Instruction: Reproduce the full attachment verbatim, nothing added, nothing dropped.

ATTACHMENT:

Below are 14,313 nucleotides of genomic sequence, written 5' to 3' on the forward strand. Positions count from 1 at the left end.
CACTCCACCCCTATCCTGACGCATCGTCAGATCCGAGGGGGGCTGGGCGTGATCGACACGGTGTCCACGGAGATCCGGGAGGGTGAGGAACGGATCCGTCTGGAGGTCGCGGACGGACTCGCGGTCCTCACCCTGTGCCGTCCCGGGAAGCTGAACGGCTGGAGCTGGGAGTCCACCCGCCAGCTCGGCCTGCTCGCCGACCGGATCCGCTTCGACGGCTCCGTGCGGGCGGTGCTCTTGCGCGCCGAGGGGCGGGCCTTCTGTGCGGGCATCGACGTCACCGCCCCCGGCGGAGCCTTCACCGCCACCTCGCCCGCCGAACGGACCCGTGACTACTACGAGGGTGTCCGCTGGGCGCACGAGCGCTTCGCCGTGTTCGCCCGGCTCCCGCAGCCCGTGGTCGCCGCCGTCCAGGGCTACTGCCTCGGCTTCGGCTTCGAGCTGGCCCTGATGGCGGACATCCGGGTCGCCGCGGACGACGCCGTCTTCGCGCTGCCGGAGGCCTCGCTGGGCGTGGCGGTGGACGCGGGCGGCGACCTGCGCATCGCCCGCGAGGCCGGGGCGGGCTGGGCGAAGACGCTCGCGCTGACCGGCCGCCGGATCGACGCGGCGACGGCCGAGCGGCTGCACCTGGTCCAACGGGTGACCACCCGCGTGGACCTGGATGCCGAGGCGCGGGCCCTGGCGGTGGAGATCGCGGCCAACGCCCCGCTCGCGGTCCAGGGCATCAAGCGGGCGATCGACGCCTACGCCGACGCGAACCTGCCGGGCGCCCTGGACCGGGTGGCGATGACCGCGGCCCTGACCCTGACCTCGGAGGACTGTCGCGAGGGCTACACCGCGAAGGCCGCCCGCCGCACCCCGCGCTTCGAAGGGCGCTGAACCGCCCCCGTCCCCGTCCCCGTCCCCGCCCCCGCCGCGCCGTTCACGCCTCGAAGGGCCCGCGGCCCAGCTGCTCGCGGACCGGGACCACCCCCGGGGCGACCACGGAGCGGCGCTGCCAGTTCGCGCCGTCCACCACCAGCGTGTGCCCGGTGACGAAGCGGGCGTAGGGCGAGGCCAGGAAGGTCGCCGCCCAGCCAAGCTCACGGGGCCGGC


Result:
Below are 14,313 nucleotides of genomic sequence, written 5' to 3' on the forward strand. Positions count from 1 at the left end.
CACTCCACCCCTATCCTGACGCATCGTCAGATCCGAGGGGGGCTGGGCGTGATCGACACGGTGTCCACGGAGATCCGGGAGGGTGAGGAACGGATCCGTCTGGAGGTCGCGGACGGACTCGCGGTCCTCACCCTGTGCCGTCCCGGGAAGCTGAACGGCTGGAGCTGGGAGTCCACCCGCCAGCTCGGCCTGCTCGCCGACCGGATCCGCTTCGACGGCTCCGTGCGGGCGGTGCTCTTGCGCGCCGAGGGGCGGGCCTTCTGTGCGGGCATCGACGTCACCGCCCCCGGCGGAGCCTTCACCGCCACCTCGCCCGCCGAACGGACCCGTGACTACTACGAGGGTGTCCGCTGGGCGCACGAGCGCTTCGCCGTGTTCGCCCGGCTCCCGCAGCCCGTGGTCGCCGCCGTCCAGGGCTACTGCCTCGGCTTCGGCTTCGAGCTGGCCCTGATGGCGGACATCCGGGTCGCCGCGGACGACGCCGTCTTCGCGCTGCCGGAGGCCTCGCTGGGCGTGGCGGTGGACGCGGGCGGCGACCTGCGCATCGCCCGCGAGGCCGGGGCGGGCTGGGCGAAGACGCTCGCGCTGACCGGCCGCCGGATCGACGCGGCGACGGCCGAGCGGCTGCACCTGGTCCAACGGGTGACCACCCGCGTGGACCTGGATGCCGAGGCGCGGGCCCTGGCGGTGGAGATCGCGGCCAACGCCCCGCTCGCGGTCCAGGGCATCAAGCGGGCGATCGACGCCTACGCCGACGCGAACCTGCCGGGCGCCCTGGACCGGGTGGCGATGACCGCGGCCCTGACCCTGACCTCGGAGGACTGTCGCGAGGGCTACACCGCGAAGGCCGCCCGCCGCACCCCGCGCTTCGAAGGGCGCTGAACCGCCCCCGTCCCCGTCCCCGTCCCCGCCCCCGCCGCGCCGTTCACGCCTCGAAGGGCCCGCGGCCCAGCTGCTCGCGGACCGGGACCACCCCCGGGGCGACCACGGAGCGGCGCTGCCAGTTCGCGCCGTCCACCACCAGCGTGTGCCCGGTGACGAAGCGGGCGTAGGGCGAGGCCAGGAAGGTCGCCGCCCAGCCAAGCTCACGGGGCCGGC